The Legends’ minor league baseball team has served many purposes since its debut in Lexington in 2001.
The Legends have helped launch numerous prospects to major league stardom, including Jose Altuve, J.D. Martinez, Hunter Pence and Ben Zobrist.
The Legends have entertained millions of fans with fireworks and food and every promotion known to man, from Roger Clemens to the “Human Cannonball.”
What the Legends have rarely done is win.
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This year is different.
As Lexington enters the home stretch of the 2018 South Atlantic League season, the Legends have a chance to play for something more than batting averages, ERAs and Thirsty Thursday crowds.
After sweeping a doubleheader at Asheville on Wednesday night for their seventh and eighth consecutive victories, the Legends are engaged in an honest-to-goodness pennant race.
This is news because this is not what the Legends do.
The affiliate of Major League Baseball’s Kansas City Royals (and before that, the Houston Astros) makes no secret of the fact that winning games is not the highest priority.
“Developing has to come first,” former Legends pitching coach Carlos Reyes told the Herald-Leader in 2015. “And the winning comes second.”
Of course, that philosophy is no secret to anyone who works in the minors. Job one is, and will always be, preparing talent for the next level.
Still, as “Bull Durham” character Nuke LaLoosh said in that 1980s minor league baseball movie, “Man, I love winning! It’s, like, better than losing.”
And the Legends have done more than their share of losing.
Lexington has not finished a season above .500 since going 71-68 in 2010 — one of only six winning seasons in the franchise’s 17 previous years. Five of those winning seasons, and the team’s only South Atlantic League title, came in the team’s first six seasons.
Even the Legends’ only championship was less than perfect. In the team’s inaugural season of 2001, Lexington shared the SAL title with Asheville when their championship series was canceled in the wake of the September 11 terrorist attacks. The Legends have made only two appearances in the playoffs since then (2003 and 2006).
In recent seasons, Lexington has rarely been in playoff contention — even in a league that divides its season into two halves. The division winners in each half of the season earn playoff berths. You can even get in by finishing a half in second place — if the first place team also won the division in the first half of the season.
Bottom line: Should it be this hard?
Lexington’s overall league finishes since its most recent playoff appearance in 2006 have been 12th, 14th, 12th, 11th, eighth, seventh, 12th, sixth, ninth, 16th and 13th.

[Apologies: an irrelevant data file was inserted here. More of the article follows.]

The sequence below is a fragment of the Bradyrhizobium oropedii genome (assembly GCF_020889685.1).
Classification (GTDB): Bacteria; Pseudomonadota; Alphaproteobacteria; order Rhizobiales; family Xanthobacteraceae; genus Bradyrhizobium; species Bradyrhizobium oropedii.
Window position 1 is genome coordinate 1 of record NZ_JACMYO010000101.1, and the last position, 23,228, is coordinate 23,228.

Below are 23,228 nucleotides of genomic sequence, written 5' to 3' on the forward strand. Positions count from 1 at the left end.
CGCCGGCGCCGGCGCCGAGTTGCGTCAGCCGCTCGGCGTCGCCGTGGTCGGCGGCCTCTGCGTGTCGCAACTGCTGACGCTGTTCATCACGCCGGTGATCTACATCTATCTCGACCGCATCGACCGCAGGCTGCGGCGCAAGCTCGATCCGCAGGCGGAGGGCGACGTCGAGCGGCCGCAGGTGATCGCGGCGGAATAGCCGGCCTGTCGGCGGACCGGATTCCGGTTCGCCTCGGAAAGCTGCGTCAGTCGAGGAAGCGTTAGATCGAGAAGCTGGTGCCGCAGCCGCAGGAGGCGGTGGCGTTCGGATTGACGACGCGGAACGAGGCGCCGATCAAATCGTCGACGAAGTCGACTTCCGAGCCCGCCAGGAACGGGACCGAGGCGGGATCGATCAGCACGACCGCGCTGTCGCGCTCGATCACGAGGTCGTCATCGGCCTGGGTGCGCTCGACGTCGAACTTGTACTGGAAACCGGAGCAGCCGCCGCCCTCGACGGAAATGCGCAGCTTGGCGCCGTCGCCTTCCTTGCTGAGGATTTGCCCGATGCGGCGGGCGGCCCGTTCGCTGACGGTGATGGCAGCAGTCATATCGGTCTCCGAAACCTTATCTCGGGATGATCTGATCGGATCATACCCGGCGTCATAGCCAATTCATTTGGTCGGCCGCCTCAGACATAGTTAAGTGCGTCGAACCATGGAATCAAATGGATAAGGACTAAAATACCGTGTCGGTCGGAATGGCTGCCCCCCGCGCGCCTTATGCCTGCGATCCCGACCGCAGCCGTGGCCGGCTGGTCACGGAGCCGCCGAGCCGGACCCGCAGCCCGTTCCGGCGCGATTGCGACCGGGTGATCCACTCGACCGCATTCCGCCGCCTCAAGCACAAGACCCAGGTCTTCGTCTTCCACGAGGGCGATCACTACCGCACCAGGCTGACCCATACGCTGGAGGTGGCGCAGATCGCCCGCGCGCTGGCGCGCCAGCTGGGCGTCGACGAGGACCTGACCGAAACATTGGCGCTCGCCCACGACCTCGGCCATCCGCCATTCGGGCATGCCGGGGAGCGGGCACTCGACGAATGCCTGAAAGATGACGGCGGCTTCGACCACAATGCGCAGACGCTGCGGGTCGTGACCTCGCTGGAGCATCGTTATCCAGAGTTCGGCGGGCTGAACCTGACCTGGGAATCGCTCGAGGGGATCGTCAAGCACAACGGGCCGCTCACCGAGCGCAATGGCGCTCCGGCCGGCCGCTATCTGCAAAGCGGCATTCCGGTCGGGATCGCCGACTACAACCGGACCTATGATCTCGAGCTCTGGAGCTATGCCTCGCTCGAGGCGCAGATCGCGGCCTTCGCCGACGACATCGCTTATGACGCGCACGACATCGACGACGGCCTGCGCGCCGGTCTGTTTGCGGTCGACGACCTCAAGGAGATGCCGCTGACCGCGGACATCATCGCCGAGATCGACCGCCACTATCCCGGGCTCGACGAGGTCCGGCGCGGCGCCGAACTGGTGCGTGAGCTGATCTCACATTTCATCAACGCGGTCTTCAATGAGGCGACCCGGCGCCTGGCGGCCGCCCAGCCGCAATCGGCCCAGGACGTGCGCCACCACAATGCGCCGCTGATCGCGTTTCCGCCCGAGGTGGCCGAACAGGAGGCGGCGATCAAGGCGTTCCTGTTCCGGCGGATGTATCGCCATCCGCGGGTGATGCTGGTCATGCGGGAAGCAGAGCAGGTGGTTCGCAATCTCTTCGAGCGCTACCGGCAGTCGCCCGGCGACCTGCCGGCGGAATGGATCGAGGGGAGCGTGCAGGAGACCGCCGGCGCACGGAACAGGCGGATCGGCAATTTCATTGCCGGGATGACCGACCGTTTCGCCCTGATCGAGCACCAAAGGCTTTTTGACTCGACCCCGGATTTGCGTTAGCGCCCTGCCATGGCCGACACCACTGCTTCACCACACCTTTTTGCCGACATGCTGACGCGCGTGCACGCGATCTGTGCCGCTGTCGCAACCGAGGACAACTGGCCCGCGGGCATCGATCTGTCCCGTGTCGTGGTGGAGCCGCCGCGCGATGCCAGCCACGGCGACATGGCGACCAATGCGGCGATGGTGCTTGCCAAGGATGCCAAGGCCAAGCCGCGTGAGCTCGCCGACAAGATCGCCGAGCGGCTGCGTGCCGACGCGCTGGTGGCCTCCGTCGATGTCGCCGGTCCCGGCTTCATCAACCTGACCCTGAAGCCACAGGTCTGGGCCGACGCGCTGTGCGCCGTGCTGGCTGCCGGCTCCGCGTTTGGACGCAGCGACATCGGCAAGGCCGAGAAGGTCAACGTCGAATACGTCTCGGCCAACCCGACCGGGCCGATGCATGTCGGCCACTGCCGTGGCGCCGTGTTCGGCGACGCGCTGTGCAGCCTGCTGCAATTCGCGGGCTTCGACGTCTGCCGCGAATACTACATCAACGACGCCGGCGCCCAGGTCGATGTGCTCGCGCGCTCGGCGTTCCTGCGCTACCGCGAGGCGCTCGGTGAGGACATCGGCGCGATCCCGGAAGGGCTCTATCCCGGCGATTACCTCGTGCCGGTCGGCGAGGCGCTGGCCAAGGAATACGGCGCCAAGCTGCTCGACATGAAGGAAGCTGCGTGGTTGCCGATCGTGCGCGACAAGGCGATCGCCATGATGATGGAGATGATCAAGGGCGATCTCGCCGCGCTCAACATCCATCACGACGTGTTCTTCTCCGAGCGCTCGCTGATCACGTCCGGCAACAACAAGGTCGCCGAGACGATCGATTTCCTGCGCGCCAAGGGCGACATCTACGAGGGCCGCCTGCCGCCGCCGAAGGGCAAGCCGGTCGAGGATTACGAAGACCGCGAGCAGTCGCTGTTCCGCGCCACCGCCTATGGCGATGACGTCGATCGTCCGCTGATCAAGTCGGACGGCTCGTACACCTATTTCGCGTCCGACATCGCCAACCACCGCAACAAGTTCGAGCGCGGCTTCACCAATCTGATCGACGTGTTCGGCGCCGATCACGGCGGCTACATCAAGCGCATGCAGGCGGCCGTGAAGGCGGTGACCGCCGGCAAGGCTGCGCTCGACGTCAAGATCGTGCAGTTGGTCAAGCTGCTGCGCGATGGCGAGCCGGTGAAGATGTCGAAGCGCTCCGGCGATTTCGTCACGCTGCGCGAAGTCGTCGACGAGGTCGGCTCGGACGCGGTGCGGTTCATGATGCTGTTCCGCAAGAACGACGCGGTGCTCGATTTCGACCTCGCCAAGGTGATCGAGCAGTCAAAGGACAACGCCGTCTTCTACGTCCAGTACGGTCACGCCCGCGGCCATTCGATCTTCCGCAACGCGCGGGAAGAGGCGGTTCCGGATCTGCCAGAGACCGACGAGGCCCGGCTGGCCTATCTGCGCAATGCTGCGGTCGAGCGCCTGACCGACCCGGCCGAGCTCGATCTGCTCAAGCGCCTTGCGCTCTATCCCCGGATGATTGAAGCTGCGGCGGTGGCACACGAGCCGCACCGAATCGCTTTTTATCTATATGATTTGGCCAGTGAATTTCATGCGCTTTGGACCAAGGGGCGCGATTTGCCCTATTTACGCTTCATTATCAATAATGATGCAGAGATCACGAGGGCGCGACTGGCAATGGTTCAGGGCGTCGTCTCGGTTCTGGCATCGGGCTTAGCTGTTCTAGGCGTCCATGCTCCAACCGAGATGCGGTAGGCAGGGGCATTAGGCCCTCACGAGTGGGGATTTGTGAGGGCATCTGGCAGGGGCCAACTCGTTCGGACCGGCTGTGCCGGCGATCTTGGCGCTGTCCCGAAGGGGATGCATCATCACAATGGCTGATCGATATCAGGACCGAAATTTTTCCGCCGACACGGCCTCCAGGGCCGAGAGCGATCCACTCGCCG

This year, the Legends are supplying something to root for beyond 25 Cent Hot Dog Tuesdays.
Lexington went 37-31 in the season’s first half, tying for second place with Augusta in the SAL’s Southern Division, 2 ½ games behind Rome.
The Legends are again in contention in the second half. At 17-14, they were a half-game behind first-place Greenville (18-14) entering Thursday’s games. Lexington’s overall record of 54-45 was the best in the division.
There’s a lot of work to do before a pennant flies in Lexington. Thirty-five games remain between Friday and the end of the regular season on Labor Day. Eighteen of those will be played at Whitaker Bank Ballpark, beginning Friday night when the Legends open a three-game series at home against Rome.
Legends’ success is rooted in power. Lexington was second in the South Atlantic League in home runs with 103, led by 19-year-old outfielder Seuly Matias – with 27 through Thursday – whose next home run would break the Legends’ franchise record for a single season. Catcher MJ Melendez has 14 home runs.
Lexington led the SAL with 496 runs scored.
Legends outfielder Michael Gigliotti, who entered the season as the No. 5 prospect in the Royals’ organization but has been limited by injuries, saw this coming. Lexington opened the season with six of the first 10 players chosen by Kansas City in last year’s Major League Baseball Draft.
“We’ve got a lot of big bats and that’s pretty exciting,” he said before opening day. “So if we all play together as a team and keep in mind what we need to do as a team to win, your numbers are gonna be there at the end of the year.”
Rome Braves at Lexington Legends
What: Opener of a three-game series
Where: Whitaker Bank Ballpark
When: 7:05 p.m.